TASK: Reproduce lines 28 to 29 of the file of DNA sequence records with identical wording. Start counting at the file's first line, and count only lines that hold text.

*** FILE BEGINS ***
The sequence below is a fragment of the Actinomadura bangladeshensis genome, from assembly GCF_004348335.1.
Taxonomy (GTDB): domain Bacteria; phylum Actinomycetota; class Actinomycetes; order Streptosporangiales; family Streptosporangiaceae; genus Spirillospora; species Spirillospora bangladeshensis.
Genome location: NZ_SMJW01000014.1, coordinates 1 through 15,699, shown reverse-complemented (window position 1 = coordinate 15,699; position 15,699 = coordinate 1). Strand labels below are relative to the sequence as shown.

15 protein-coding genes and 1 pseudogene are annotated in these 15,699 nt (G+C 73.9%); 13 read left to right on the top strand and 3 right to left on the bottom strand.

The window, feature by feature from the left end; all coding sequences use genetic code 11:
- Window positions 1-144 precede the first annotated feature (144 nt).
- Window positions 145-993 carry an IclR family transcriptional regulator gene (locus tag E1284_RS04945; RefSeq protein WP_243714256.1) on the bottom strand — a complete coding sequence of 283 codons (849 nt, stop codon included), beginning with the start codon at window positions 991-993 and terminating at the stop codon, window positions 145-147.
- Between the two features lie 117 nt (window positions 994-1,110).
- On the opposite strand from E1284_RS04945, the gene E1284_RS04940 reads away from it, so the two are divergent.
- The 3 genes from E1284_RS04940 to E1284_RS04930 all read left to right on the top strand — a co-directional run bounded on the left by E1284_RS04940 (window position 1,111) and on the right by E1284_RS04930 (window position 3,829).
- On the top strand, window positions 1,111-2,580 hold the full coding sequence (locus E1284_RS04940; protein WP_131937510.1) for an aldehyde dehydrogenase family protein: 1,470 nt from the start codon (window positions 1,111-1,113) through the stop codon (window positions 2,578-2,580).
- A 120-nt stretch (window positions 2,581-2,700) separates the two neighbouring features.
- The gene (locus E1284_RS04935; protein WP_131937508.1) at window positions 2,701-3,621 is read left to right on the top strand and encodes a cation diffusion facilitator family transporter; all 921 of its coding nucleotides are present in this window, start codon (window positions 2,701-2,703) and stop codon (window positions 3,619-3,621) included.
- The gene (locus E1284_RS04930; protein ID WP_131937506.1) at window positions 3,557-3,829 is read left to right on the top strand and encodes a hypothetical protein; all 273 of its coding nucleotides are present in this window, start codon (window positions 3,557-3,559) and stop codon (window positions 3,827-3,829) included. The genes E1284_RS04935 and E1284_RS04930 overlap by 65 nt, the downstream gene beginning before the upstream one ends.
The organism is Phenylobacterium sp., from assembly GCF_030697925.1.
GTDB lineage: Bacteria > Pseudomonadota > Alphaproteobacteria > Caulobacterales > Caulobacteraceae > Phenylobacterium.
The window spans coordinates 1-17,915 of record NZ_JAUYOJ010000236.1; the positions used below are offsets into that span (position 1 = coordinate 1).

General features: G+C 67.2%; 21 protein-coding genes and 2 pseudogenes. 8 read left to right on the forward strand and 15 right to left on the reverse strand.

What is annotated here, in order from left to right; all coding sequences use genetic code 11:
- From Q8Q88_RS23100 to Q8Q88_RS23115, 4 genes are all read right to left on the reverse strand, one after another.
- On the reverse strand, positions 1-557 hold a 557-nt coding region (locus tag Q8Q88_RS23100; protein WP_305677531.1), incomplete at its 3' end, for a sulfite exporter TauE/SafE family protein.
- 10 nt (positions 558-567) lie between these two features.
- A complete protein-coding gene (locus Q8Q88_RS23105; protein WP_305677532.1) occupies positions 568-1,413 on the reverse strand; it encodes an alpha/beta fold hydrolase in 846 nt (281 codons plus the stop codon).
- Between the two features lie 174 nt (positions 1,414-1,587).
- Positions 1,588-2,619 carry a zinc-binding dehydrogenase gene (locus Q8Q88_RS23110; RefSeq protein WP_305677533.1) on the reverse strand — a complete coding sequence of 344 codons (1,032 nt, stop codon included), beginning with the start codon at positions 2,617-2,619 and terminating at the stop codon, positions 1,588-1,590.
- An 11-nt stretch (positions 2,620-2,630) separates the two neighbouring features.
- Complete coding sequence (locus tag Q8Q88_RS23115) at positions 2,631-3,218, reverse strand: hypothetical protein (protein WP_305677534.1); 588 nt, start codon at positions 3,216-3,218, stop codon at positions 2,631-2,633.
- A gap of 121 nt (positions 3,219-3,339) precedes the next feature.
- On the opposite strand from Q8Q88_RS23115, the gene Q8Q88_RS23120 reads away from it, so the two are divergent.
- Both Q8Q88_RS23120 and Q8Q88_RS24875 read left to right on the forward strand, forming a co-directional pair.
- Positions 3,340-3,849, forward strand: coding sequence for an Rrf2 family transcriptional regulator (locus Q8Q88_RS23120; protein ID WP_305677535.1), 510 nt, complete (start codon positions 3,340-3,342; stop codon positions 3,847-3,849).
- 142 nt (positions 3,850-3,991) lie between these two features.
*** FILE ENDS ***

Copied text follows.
- A gap of 121 nt (positions 3,219-3,339) precedes the next feature.
- On the opposite strand from Q8Q88_RS23115, the gene Q8Q88_RS23120 reads away from it, so the two are divergent.